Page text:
There was more too it, like a dried up river, and talking to a snake. The snake represented an ancient survivor, and Barbi drew a parallel to herself as a survivor. I figured the post was long enough, and maybe Barbi could go on her adventure without me.

How about it you writers? Do you ever wake up having been visited by the muse? Do you make notes, forget about it, start another project? I can’t write all of mine. Barbi could be a good character, she’s obviously strong. Maybe she can be a side character one day, or maybe her story will come to me later.

It appears my muse is getting back into shape. Back to the paycheck job tomorrow.

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Geocaching with a side of murder

Regular readers will recognize D. S. Nelson, who’s been here many times before. She’s the author of the Blake Hetherington mysteries, which is a series of cozy mysteries. I’ve read a couple of these, and thoroughly enjoyed them. I think you will too. DS is having coffee with Delilah, one of her characters in this scene.

‘Geocaching is treasure-hunting for the cool.’ Delilah said, scraping the last of her breakfast onto her fork.

We were sitting in the Food Shangri La Cafe. I was nursing a cup of chicory coffee, not sure if I was enjoying it our not. Without caffeine, Delilah’s rapid conversation can be hard to keep up with.

‘And if I’m not a geocacher I’m a muggle, is that right?’ I replied.

‘Right,’ Delilah said eating the last of her Eggs Shangri La and reaching down beside her chair to rummage in her bag.

The eggs did look good. I was about to order some myself but before I could catch Carla Osman’s eye, Delilah pushed a leaflet across the table towards me.

‘Here. This’ll tell you the basics,’ she tapped at it and I looked down at the leaflet: ‘A Guide To Geocaching In Tuesbury’.

 

She tutted at me. ‘You’d think as Blake’s amanuensis you’d know more about this stuff DS!’

‘Blake keeps me pretty busy,’ I was irritated. ‘I’m on my way to the library to get some books out, but you called and wanted to meet for coffee.’

‘No need to get huffy,’ Delilah smirked at me, she knows how to wind me up. ‘This’ll save you some time, then. I better get back over the allotment. I want to check on my strawberries.’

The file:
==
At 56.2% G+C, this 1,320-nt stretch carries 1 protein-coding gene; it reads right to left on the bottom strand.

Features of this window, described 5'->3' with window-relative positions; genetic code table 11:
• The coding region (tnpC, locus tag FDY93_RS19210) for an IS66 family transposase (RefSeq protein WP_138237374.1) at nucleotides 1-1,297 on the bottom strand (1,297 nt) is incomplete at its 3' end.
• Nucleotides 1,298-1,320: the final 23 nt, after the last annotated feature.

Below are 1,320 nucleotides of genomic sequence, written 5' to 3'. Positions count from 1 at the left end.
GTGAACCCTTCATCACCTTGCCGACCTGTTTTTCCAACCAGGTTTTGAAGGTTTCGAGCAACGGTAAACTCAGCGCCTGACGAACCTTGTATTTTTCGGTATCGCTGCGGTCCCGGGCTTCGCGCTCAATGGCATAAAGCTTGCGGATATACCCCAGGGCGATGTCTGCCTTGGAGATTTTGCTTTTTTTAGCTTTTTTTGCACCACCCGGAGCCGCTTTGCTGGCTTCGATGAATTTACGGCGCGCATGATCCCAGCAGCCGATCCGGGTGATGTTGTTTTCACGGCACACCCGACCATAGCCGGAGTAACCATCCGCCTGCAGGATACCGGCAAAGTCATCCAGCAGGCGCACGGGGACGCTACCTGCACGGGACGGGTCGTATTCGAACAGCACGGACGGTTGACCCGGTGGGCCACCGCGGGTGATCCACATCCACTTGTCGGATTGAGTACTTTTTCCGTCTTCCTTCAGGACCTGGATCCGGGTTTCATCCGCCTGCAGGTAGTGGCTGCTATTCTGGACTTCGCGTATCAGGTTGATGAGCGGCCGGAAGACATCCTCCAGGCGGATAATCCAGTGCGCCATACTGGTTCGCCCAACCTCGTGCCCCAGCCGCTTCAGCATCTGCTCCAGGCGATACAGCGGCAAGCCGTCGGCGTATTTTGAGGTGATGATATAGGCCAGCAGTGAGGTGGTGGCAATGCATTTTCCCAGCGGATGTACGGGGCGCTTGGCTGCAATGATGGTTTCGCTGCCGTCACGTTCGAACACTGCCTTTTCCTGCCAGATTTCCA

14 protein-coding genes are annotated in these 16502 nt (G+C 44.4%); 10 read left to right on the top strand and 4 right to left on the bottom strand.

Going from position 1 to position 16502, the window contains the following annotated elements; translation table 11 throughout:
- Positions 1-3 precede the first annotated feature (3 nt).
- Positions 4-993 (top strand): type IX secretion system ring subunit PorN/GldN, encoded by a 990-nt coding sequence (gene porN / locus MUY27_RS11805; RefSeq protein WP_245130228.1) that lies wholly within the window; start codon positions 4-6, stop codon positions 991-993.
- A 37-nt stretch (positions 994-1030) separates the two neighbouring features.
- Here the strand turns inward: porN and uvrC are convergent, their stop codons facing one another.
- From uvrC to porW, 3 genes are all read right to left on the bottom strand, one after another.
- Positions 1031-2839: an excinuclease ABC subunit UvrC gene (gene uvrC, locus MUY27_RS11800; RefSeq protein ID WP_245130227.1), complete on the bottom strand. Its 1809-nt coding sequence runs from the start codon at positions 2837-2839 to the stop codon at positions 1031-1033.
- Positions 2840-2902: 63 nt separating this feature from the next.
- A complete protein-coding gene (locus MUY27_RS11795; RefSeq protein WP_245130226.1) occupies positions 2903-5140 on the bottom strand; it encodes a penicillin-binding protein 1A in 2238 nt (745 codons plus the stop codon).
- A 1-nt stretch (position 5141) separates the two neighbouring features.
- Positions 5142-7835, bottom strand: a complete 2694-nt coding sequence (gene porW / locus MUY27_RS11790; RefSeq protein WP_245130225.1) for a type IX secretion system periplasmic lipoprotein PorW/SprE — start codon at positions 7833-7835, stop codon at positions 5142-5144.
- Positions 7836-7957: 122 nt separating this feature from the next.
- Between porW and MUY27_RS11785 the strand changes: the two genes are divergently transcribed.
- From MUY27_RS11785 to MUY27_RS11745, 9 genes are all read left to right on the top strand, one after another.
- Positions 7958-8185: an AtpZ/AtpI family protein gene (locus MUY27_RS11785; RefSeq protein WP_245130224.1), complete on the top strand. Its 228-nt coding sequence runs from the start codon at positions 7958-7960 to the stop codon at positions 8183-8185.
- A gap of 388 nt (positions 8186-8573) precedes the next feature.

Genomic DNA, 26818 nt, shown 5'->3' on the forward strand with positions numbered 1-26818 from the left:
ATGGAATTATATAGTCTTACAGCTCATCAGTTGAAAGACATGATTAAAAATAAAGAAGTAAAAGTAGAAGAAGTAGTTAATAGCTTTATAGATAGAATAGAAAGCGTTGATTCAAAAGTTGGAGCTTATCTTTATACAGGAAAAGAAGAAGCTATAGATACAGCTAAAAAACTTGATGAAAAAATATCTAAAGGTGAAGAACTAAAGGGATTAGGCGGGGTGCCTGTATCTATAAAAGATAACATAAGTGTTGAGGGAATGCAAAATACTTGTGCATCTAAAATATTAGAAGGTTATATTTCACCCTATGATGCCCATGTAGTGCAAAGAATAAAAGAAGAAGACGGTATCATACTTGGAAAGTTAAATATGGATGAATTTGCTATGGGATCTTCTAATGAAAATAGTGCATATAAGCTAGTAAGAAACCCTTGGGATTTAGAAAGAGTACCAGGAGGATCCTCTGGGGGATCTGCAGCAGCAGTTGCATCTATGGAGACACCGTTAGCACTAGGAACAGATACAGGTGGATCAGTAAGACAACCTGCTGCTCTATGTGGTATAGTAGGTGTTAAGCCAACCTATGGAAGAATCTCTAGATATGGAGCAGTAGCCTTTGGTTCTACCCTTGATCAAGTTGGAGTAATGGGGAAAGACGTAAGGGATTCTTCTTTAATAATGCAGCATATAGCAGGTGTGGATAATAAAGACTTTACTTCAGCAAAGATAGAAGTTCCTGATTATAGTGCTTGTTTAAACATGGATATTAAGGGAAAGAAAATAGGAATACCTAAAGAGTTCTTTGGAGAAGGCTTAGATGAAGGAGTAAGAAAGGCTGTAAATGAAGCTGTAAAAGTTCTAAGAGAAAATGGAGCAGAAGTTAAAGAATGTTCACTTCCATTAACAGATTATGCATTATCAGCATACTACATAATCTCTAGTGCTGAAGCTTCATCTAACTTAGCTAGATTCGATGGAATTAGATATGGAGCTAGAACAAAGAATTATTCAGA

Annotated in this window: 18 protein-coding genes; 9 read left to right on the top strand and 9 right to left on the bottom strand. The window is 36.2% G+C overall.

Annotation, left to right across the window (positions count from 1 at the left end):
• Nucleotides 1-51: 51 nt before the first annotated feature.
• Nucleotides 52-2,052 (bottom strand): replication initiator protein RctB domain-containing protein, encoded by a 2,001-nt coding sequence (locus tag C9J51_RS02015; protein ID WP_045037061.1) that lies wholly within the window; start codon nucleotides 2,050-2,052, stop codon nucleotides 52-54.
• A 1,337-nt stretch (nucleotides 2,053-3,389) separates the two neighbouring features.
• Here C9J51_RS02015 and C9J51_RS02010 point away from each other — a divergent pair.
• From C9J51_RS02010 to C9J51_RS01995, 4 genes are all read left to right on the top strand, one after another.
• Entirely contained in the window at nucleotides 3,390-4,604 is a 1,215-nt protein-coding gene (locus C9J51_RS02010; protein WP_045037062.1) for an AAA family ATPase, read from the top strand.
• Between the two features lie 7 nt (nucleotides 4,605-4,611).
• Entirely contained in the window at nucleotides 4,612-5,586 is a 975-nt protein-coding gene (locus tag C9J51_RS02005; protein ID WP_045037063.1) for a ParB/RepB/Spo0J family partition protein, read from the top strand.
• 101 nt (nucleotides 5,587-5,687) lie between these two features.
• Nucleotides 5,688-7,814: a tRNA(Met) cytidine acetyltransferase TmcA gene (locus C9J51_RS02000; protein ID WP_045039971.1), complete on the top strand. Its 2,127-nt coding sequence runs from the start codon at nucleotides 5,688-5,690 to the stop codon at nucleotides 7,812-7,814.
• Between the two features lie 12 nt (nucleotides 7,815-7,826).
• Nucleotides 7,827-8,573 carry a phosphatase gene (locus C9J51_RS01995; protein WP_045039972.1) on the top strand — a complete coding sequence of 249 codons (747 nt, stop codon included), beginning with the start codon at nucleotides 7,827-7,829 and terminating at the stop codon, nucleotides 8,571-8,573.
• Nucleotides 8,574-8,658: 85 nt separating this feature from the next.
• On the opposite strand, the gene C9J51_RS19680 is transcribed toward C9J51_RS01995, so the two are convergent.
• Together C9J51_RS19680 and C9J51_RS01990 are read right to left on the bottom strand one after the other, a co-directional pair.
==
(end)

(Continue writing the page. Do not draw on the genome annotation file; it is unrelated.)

Relinquishing a smile, I replied, ‘See ya later. Thanks for leaflet.’

‘You’re welcome. Thanks for breakfast.’

I rolled my eyes. I was picking up the bill again then.

The wind chimes jangled as Delilah left the cafe, unhooked her Jack Russell, Bertie’s lead from the peg outside and crossed the road to the allotments.

Delilah was great at keeping an investigation going when Blake got cold feet but boy could she be smug.

I took another sip of the bitter coffee, wincing at the taste.

‘Urgg’.

It was an involuntary noise that did not go unnoticed by the cafe proprietor. I busied myself reading the leaflet. There was a lot I still had to learn about geocaching. Delilah’s right, as Blake’s author it was high time I tried geocaching and Tuesbury would be the perfect place for treasure hunting.

To find out more about geocaching in Tuesbury and help the next Blake Hetherington mystery become a reality go to: http://www.crowdfunder.co.uk/a-deadly-orientation/

***

Bio: D S Nelson is a writer of murder, mystery and intrigue. She lives in a quixotic village in the South Downs, UK, surrounded by plenty of inspiration for her novels. Her introduction to murder came from Agatha Christie. Her inquisitive Miss Marple of St Mary Mead and very Belgian Poirot with his ‘little grey cells’, captured her imagination from a young age. With a passion for the crime genre, in particular detective fiction, D S Nelson’s writing includes cosy crime novels, novelettes and short stories. She is often inspired by the world around her, nature, history and of course people. She is currently working on the Blake Hetherington mystery series, the first six of which are now available on Kindle with novels in the series also available in paperback.

Amazon author page

Website

Twitter: @WriterDSNelson

Facebook: WriterDSNelson

Instagram: WriterDSNelson

Note from Craig: Delilah Delibes appeared on the very first ever episode of Lisa Burton Radio. Maybe you want to learn even more about her, and the books of D. S. Nelson.

Make sure you follow her links. We are doing a blog swap today I’m talking about the inspiration behind one of my short stories on her blog.